Sexting leads to trauma in hindsight
A result that was less surprising to Dr. Drouin was that sexting coercion is more traumatic in hindsight than at the time, especially for women. This, she says, may be related to the potential for their personal photos to be made public.
“Women were particularly traumatized when they looked back on being coerced into sexting. It makes you think about the digital footprint we have: the regret people experience after sending a picture could be related to the possibility of it ending up online and ruining their reputation.”
The researchers asked participants to think about coercive experiences at the time (“then”) and in hindsight (“now”). For both men and women, sexting coercion was more traumatic than their physical sex experiences, then and now.
“If you have a physical sex experience, there’s usually no evidence so it’s less likely to publicly haunt you,” said Dr. Drouin. “Online sexual experiences are part of our culture now. We’re all leaving a digital footprint, and this means everyone can weigh in on our mistakes. This makes recordable incidents – like sexting coercion – even more traumatic.”
Sex education needs to catch up with the real world
Is this kind of trauma avoidable? Following her suicide, the Jessica Logan Act became law in Ohio in January 2012, encouraging schools to prevent cyberbullying and train teachers in how to stop it. But education has a long way to go if it’s going to fight this kind of digital abuse.
“Younger people today are so accustomed to posting everything online that they’re not using the appropriate filters; this could cost them their job and their reputation,” said Dr. Drouin. “We need to educate young people so they understand they could be putting personal content out there even by sending a private message to their partner.”
According to Dr. Drouin, we need to show teens and young adults that relationships that involve sexting are usually not healthy, and they can involve a lot of trauma, especially if they don’t want to do it. However, people’s impulsivity takes over, especially since it’s so easy to send explicit images. Like it or not, sexting is here to stay.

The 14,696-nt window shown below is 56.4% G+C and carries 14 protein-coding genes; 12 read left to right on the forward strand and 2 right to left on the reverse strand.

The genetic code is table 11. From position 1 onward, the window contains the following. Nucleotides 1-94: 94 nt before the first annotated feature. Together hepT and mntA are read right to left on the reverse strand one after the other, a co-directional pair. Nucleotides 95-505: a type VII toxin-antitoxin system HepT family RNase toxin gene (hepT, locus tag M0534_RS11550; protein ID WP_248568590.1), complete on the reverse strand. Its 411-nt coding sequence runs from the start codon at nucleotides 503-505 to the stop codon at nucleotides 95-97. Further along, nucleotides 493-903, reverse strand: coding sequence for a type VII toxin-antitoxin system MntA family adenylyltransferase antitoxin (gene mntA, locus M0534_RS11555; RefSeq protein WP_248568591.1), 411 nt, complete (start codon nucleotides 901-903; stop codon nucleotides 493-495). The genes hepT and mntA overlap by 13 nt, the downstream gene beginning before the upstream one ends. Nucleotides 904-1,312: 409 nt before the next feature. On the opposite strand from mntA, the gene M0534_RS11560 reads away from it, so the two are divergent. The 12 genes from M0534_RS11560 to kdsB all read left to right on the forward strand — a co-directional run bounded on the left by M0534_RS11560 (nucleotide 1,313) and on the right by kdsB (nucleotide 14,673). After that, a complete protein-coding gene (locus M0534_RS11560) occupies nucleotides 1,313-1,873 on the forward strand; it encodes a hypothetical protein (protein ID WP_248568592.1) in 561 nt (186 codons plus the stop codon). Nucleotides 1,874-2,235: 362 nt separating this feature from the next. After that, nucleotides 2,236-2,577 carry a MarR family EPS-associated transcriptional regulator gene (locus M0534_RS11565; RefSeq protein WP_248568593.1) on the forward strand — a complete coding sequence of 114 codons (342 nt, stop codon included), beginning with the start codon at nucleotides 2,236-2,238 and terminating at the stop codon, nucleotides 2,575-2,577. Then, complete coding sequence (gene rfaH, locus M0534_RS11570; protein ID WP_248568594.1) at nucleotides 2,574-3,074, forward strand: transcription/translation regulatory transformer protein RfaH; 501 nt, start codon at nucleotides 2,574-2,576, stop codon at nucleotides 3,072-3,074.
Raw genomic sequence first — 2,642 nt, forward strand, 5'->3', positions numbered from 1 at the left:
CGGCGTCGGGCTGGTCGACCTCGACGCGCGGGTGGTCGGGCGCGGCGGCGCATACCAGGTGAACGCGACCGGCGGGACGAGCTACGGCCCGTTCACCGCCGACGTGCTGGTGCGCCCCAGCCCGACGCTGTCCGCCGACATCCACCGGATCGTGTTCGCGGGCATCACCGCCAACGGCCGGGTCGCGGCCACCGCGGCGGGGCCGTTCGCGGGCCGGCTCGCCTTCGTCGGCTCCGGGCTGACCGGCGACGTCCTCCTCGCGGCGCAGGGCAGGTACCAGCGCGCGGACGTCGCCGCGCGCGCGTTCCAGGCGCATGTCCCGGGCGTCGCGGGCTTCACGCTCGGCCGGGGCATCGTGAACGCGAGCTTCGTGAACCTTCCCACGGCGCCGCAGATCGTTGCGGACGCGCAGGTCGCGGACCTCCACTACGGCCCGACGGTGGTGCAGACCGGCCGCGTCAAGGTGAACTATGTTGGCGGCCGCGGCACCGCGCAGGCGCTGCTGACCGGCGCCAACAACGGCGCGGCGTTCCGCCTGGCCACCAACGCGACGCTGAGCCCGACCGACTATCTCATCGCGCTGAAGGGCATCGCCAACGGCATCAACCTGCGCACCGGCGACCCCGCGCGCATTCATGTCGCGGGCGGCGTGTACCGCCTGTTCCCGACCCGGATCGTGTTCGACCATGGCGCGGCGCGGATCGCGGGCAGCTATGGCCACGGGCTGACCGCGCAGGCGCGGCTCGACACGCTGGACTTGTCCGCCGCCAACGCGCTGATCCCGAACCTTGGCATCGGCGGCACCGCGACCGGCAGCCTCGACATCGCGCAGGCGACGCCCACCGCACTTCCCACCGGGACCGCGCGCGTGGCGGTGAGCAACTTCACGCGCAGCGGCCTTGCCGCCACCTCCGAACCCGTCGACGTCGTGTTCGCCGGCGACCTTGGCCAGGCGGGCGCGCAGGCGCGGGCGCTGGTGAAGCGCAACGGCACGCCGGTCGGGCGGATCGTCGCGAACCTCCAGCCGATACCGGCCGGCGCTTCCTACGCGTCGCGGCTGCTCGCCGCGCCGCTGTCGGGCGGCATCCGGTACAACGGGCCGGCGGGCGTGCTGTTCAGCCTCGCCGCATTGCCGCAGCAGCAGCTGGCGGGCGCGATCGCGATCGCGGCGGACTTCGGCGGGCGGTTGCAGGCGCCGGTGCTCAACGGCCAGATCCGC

I don’t see it as a fad but I wish it were; some people are killing themselves over pictures that have surfaced. It has somehow become integrated into the development of our sexuality: sexting precedes sex – ‘I’ll show you mine if you show me yours.’ I can’t even imagine growing up in this social landscape. I have a younger sister, and men who talk to her for the first time online will often ask for a nude photo.
It’s this cultural divide that’s making sex education less effective; parents don’t understand the new social landscape, and in countries like the United States, where grades and exams dictate the curriculum, schools don’t see it as a topic they should – or can – cover. Dr. Drouin suggests taking a cue from countries like Finland, where education focuses on helping children become good people who don’t experience this sort of trauma.
“Schools are often so concerned with making sure every minute of the day is geared towards meeting academic standards that they haven’t caught up with the changing digital world,” said Dr. Drouin. “We might not have enough knowledge within the system yet, but by getting creative with online modules and by bringing in speakers, we could really make a difference, and help prevent this kind of trauma.”
Read the article
This article is freely available until August 19, 2015: Michelle Drouin, Jody Ross and Elizabeth Tobin: “Sexting: A new, digital vehicle for intimate partner aggression?” Computers in Human Behavior (September 2015)
Sexting trauma in the news
The consequences of private photos being leaked online can be devastating for the victims and the perpetrators.
Elsevier Connect Contributor
After a few accidents, Lucy Goodchild van Hilten discovered that she’s a much better writer than a scientist. Following an MSc in the History of Science, Medicine and Technology at Imperial College London, she became Assistant Editor of Microbiology Today. A stint in the press office at Imperial saw her stories on the front pages, and she moved to Amsterdam to work at Elsevier as Senior Marketing Communications Manager for Life Sciences.